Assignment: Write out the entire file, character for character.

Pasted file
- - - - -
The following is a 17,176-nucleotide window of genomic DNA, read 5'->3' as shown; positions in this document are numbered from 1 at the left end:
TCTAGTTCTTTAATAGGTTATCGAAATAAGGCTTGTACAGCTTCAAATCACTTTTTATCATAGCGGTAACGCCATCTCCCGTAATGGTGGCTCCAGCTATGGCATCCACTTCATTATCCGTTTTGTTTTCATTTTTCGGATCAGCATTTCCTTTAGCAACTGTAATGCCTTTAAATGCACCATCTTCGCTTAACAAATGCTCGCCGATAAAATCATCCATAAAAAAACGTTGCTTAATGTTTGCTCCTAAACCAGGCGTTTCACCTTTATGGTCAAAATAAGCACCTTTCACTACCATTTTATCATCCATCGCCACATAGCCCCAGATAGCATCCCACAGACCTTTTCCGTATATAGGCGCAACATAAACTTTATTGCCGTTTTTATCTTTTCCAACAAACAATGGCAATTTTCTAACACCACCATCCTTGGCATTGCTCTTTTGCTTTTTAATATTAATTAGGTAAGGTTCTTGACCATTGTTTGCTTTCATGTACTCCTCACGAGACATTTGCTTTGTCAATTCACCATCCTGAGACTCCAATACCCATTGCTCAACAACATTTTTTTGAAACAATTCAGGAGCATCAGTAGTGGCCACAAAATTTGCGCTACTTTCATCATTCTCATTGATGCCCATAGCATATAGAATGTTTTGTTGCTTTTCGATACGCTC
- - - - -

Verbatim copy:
The following is a 17,176-nucleotide window of genomic DNA, read 5'->3' as shown; positions in this document are numbered from 1 at the left end:
TCTAGTTCTTTAATAGGTTATCGAAATAAGGCTTGTACAGCTTCAAATCACTTTTTATCATAGCGGTAACGCCATCTCCCGTAATGGTGGCTCCAGCTATGGCATCCACTTCATTATCCGTTTTGTTTTCATTTTTCGGATCAGCATTTCCTTTAGCAACTGTAATGCCTTTAAATGCACCATCTTCGCTTAACAAATGCTCGCCGATAAAATCATCCATAAAAAAACGTTGCTTAATGTTTGCTCCTAAACCAGGCGTTTCACCTTTATGGTCAAAATAAGCACCTTTCACTACCATTTTATCATCCATCGCCACATAGCCCCAGATAGCATCCCACAGACCTTTTCCGTATATAGGCGCAACATAAACTTTATTGCCGTTTTTATCTTTTCCAACAAACAATGGCAATTTTCTAACACCACCATCCTTGGCATTGCTCTTTTGCTTTTTAATATTAATTAGGTAAGGTTCTTGACCATTGTTTGCTTTCATGTACTCCTCACGAGACATTTGCTTTGTCAATTCACCATCCTGAGACTCCAATACCCATTGCTCAACAACATTTTTTTGAAACAATTCAGGAGCATCAGTAGTGGCCACAAAATTTGCGCTACTTTCATCATTCTCATTGATGCCCATAGCATATAGAATGTTTTGTTGCTTTTCGATACGCTC